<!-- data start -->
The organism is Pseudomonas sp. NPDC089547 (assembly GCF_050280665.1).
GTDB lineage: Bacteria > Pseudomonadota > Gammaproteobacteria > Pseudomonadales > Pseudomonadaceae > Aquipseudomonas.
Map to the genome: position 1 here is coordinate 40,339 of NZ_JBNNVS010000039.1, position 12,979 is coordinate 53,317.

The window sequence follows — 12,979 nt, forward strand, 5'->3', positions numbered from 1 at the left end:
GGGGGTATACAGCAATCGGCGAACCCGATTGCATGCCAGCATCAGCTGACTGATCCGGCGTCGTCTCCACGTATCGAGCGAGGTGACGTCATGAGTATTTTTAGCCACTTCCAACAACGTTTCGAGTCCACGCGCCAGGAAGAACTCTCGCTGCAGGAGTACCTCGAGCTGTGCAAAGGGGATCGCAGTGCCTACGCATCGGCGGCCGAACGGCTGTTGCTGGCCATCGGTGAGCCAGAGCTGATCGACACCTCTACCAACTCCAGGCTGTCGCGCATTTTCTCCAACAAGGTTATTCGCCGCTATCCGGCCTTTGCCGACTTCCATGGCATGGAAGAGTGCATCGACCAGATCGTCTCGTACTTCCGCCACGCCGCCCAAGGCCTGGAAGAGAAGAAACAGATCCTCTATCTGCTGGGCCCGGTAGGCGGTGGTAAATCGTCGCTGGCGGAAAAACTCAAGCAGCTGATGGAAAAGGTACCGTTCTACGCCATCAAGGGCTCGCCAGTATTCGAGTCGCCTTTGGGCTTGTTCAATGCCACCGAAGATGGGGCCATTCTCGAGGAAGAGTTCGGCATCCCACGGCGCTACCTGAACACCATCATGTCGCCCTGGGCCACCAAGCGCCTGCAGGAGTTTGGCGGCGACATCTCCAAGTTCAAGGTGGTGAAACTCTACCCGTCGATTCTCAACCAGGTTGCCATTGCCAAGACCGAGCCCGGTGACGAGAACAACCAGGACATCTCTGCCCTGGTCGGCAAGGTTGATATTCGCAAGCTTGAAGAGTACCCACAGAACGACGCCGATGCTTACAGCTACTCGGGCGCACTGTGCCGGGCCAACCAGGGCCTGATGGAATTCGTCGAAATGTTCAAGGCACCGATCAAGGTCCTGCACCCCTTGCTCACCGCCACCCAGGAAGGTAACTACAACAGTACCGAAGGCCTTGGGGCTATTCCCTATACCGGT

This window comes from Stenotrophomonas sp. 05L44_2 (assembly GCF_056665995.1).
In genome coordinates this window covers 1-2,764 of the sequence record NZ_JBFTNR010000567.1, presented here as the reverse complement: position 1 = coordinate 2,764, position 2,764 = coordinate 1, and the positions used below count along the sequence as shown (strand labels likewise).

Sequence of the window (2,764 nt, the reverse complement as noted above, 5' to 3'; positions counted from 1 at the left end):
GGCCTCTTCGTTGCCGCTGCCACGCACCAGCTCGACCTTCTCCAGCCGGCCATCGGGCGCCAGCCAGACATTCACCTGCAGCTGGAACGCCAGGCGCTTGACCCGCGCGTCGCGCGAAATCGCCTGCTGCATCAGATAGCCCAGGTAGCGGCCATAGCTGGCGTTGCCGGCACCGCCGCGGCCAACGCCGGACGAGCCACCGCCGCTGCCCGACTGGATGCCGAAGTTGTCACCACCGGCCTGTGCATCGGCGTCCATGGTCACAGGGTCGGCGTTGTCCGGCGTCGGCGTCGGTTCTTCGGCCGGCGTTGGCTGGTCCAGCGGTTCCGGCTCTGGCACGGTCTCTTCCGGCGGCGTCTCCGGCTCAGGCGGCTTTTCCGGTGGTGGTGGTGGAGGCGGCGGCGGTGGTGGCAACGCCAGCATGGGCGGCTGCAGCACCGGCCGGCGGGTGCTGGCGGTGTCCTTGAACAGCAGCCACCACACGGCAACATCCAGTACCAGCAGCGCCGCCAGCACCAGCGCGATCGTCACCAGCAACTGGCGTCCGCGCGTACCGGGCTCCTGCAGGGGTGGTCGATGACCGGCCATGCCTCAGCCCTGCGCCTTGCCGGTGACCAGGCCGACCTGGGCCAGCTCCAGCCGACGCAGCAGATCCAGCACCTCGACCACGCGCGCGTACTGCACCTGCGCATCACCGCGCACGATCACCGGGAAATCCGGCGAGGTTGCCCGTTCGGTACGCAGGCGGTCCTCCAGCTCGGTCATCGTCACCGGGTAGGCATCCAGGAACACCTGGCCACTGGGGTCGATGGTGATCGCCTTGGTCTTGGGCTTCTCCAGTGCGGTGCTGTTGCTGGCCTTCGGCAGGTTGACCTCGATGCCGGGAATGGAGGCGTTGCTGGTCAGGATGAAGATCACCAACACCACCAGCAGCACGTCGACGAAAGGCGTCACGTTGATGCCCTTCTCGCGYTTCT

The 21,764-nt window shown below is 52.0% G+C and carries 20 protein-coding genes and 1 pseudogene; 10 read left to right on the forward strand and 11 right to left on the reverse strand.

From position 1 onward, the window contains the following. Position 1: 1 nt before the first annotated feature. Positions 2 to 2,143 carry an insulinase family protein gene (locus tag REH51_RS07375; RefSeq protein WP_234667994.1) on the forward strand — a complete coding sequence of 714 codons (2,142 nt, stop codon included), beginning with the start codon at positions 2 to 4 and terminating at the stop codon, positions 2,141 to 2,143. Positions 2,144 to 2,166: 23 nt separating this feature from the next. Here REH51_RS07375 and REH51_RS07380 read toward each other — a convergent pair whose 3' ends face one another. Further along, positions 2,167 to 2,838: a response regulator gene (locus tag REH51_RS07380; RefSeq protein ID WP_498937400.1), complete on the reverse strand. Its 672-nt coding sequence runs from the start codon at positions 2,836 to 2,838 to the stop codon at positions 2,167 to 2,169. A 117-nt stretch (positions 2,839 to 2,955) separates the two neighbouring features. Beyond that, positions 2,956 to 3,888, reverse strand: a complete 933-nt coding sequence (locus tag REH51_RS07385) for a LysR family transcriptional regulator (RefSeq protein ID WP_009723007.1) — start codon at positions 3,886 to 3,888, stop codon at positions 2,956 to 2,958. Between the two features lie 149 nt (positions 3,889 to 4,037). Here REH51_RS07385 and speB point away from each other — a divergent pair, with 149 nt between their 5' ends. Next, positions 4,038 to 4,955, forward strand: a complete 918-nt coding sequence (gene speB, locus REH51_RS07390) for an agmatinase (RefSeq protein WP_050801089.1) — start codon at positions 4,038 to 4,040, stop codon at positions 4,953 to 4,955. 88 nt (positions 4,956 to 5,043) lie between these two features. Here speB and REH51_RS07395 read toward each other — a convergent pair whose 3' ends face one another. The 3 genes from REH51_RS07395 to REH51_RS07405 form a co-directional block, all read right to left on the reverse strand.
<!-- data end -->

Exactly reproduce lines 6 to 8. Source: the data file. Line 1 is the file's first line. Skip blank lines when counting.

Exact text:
This window comes from Stenotrophomonas sp. 05L44_2 (assembly GCF_056665995.1).
In genome coordinates this window covers 1-2,764 of the sequence record NZ_JBFTNR010000567.1, presented here as the reverse complement: position 1 = coordinate 2,764, position 2,764 = coordinate 1, and the positions used below count along the sequence as shown (strand labels likewise).

Sequence of the window (2,764 nt, the reverse complement as noted above, 5' to 3'; positions counted from 1 at the left end):